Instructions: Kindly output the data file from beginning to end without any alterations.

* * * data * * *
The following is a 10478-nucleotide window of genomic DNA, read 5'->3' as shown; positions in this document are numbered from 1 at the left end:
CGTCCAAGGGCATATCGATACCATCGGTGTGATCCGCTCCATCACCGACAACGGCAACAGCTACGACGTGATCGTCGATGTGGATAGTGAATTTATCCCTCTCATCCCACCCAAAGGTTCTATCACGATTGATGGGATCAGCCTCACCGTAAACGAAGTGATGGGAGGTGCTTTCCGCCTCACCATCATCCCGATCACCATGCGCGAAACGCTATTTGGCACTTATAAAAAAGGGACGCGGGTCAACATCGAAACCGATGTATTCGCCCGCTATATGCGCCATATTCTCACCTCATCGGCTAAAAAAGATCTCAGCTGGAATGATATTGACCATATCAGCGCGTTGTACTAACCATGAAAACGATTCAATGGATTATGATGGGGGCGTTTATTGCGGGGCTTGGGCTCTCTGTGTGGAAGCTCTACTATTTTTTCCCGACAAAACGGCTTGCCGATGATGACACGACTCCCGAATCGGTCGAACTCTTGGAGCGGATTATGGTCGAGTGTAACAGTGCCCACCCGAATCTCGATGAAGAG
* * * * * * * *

The following is a 10478-nucleotide window of genomic DNA, read 5'->3' as shown; positions in this document are numbered from 1 at the left end:
CGTCCAAGGGCATATCGATACCATCGGTGTGATCCGCTCCATCACCGACAACGGCAACAGCTACGACGTGATCGTCGATGTGGATAGTGAATTTATCCCTCTCATCCCACCCAAAGGTTCTATCACGATTGATGGGATCAGCCTCACCGTAAACGAAGTGATGGGAGGTGCTTTCCGCCTCACCATCATCCCGATCACCATGCGCGAAACGCTATTTGGCACTTATAAAAAAGGGACGCGGGTCAACATCGAAACCGATGTATTCGCCCGCTATATGCGCCATATTCTCACCTCATCGGCTAAAAAAGATCTCAGCTGGAATGATATTGACCATATCAGCGCGTTGTACTAACCATGAAAACGATTCAATGGATTATGATGGGGGCGTTTATTGCGGGGCTTGGGCTCTCTGTGTGGAAGCTCTACTATTTTTTCCCGACAAAACGGCTTGCCGATGATGACACGACTCCCGAATCGGTCGAACTCTTGGAGCGGATTATGGTCGAGTGTAACAGTGCCCACCCGAATCTCGATGAAGAG